Iceland's hall comes through hard times
by William Littler | The Toronto Star | May 20, 2011
Behold the puffin: black above, white below, its triangular beak striped orange. Physicists tell us it should not fly, yet it does. And you wonder why Iceland puts puffins on its postage stamps?
Like that hardy, physics-defying bird, this tiny island nation of only 320,000 people, isolated in the mid Atlantic, specializes in the near-impossible, the latest evidence rising from the harbour of Reykjavik in the form of a brand-new, multicoloured glass-sheathed, world-class concert hall, rejoicing in the name Harpa.
In Icelandic, a language so little changed through the centuries that Icelanders can still read the medieval Norse sagas, harpa traditionally means harp. But today Harpa means much more.
It is, as President Olafur Ragnar Grimsson observed at a reception honouring its official opening, a symbol of victory over the greatest financial catastrophe suffered by the island republic in living memory, the collapse of its banking system in October 2008.
Harpa was already under construction when the bad news arrived. It was a public-private partnership project involving a major conference centre as well as the country's first major concert hall.
With the private partner lost to the economic downturn, the question facing the national and civic governments was whether to abandon the long-planned project, in the face of pressing economic and social needs, or to press ahead. Steinunn Birna Ragnarsdottir, artistic director of the new facility, is not alone in thanking the governments for deciding to go ahead.
“From the day of my first piano lesson this hall was portrayed as the promised land for music in Iceland,” she recalled in an interview prior to the official opening last week. “It is unique that a country has waited so long for its music hall. A long history of hoping has kept us going musically in Iceland.”
It is probably also unique that a country so small has achieved so much musically, from rock acts such as Sigur Ros and Björk to a symphony orchestra with an international touring and recording career. On a per-capita basis Iceland likely boasts more composers than any other country on earth.
All this helps explain why the two levels of government acted as they did. Petur J. Eriksson, chairman of the board of Portus Group, the organization charged with the facility's construction, also points out that the $90 million (all figures U.S.) already poured into the project by its private partner could be written off, leaving them with a $160 million bill for a structure that would cost $240 million were they to start over.
“We had a choice,” he says, “between abandoning it to make Harpa a symbol of two years of failure or by completing it to make Harpa a symbol of a richer life for 100 years to come. Parts of the project have been delayed, such as a hotel, offices and restaurants next door, but when the conference facilities are ready we will be poised to attract interest from both sides of the Atlantic.”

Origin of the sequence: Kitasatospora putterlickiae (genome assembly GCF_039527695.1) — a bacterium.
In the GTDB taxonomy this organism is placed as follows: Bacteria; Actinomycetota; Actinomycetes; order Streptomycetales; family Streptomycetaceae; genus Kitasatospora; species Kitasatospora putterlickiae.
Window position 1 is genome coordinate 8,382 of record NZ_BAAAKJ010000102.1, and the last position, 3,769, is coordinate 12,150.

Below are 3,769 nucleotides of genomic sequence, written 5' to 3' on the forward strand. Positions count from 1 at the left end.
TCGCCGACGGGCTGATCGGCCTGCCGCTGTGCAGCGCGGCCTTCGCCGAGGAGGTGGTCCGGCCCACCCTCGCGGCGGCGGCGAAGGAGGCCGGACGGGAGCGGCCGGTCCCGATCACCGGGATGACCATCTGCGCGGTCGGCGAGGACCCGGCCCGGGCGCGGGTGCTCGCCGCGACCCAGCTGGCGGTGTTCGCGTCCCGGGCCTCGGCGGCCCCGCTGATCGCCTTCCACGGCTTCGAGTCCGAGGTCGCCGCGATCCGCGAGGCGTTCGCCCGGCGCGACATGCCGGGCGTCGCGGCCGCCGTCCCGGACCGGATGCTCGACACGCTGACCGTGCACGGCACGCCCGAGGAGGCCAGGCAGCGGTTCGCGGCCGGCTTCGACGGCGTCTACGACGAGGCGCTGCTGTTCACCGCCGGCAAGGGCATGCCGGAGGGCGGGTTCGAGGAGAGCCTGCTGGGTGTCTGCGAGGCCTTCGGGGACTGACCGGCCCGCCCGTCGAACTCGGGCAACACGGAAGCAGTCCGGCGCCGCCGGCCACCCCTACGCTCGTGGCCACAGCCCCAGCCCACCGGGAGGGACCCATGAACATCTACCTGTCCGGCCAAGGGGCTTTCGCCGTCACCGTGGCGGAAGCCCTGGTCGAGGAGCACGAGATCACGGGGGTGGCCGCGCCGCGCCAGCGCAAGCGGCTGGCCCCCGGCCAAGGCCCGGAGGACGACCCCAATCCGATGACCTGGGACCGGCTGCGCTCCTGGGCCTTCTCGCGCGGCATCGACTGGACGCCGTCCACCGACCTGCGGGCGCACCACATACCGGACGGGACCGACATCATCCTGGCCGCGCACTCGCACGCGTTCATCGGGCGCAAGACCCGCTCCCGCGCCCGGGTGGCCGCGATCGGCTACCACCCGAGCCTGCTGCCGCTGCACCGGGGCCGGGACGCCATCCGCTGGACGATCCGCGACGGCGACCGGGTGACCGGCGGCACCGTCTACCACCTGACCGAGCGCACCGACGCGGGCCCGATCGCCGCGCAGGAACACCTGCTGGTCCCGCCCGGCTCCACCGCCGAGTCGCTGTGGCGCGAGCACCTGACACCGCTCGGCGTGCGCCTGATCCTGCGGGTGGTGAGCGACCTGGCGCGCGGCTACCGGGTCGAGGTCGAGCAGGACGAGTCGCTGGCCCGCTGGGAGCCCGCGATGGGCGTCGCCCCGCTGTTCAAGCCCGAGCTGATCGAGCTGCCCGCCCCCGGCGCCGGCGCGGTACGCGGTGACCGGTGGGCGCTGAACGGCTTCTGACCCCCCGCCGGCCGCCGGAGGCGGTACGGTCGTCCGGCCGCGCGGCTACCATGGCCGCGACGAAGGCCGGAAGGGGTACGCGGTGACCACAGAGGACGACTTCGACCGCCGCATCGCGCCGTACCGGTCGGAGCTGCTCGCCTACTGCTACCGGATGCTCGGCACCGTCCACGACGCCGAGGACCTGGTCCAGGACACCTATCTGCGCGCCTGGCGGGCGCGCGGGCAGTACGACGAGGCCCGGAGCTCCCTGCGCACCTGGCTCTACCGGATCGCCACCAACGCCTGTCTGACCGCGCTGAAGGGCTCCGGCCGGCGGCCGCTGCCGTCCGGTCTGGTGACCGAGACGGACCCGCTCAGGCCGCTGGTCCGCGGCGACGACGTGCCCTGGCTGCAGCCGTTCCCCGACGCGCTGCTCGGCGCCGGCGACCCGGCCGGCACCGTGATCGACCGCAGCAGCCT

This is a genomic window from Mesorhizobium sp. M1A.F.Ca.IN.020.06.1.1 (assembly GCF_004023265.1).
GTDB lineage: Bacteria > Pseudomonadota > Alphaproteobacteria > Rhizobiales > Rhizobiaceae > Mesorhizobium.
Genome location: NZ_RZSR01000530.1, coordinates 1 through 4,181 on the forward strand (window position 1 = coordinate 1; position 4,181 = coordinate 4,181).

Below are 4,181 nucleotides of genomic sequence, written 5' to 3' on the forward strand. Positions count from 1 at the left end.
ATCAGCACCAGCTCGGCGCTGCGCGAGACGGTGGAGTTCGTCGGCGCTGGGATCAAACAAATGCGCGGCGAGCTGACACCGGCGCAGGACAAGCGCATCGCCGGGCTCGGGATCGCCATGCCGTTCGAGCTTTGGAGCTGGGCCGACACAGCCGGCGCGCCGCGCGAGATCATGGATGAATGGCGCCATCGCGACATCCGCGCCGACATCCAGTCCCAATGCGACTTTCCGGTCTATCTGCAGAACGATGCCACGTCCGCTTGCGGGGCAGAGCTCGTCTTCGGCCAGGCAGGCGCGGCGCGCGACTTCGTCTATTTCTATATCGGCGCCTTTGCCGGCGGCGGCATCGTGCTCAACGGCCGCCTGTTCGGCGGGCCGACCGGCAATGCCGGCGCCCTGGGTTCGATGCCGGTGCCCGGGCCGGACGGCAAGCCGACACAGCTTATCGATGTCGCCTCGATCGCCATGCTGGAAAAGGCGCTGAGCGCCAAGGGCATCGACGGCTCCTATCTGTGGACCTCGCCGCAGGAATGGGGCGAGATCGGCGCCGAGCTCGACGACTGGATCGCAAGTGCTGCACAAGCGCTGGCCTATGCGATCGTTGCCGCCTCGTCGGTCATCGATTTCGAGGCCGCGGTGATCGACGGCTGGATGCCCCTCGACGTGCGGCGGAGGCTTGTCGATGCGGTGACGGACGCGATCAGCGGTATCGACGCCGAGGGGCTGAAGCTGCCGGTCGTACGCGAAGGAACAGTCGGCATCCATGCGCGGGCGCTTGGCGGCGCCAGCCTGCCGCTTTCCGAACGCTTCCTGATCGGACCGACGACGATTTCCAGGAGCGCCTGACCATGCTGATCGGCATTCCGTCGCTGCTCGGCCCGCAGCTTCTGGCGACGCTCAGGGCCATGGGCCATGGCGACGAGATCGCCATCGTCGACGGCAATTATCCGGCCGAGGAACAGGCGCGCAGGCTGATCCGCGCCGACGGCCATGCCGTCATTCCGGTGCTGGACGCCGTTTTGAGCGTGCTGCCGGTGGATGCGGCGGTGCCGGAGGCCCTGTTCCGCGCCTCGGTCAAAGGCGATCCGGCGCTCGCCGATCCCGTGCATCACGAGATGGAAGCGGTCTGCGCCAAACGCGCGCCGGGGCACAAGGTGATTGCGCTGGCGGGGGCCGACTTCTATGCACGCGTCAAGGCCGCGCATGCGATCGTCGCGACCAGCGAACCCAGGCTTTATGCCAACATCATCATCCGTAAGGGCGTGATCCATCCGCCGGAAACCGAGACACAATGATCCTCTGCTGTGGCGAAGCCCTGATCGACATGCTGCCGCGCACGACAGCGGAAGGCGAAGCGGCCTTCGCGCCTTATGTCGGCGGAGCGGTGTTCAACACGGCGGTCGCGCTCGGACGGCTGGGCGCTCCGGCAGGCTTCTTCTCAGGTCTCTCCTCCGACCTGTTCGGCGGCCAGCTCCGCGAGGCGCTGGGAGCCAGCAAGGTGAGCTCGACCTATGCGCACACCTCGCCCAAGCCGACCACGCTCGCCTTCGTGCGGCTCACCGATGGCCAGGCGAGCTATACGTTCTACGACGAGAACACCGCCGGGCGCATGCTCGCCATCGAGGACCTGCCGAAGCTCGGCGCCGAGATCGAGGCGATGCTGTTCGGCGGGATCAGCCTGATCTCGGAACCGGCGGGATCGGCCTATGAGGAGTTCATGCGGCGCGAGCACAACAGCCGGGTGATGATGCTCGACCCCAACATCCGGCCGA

Although much of the building remains unfinished, the 1,800-seat concert hall has already, through concerts presented throughout its opening month, showed itself able to stand comparison with the finest modern venues in Europe and North America.
To the pianist-conductor Vladimir Ashkenazy, who became an Icelandic citizen following his defection from the Soviet Union, fell the honour of conducting the Iceland Symphony Orchestra in a series of preview concerts featuring Beethoven's Ninth Symphony at the beginning of the month.
The official opening took place Friday of last week, a four-hour marathon in which the Finnish maestro Petri Sakari took over the baton for a program that ran the gamut from music from Verdi's Don Carlo, sung by the Icelandic Opera, to solo piano music performed by one of Iceland's rising young talents, Vikingur Heidar Olafsson, to a series of rock performances, the whole event culminating with a reprise of the finale of Beethoven's Ninth Symphony.
An open house the following day featured performances not only in the main hall but in two smaller venues as well and the day after that, children invaded en masse to watch Harpa's mascot, a music-loving cartoon mouse named Maximus Musicus, join the Iceland Symphony Orchestra on stage.
By all accounts, Icelanders have already taken Harpa to heart, and no wonder. Henning Larsen Architects of Copenhagen have worked with artist Olafur Eliasson to give the Icelandic capital an iconic building, in collaboration with Artec, the New York-based acoustics - and theatre-planning firm responsible for the successful acoustical renovation of Toronto's Roy Thomson Hall.
As Steinunn Birna Ragnarsdottir explains, with pardonable enthusiasm, “From the first sound in the new hall, it was as if we had died and gone to heaven.”
Copyright The Toronto Star
Original URL: http://www.toronto.com/article/686065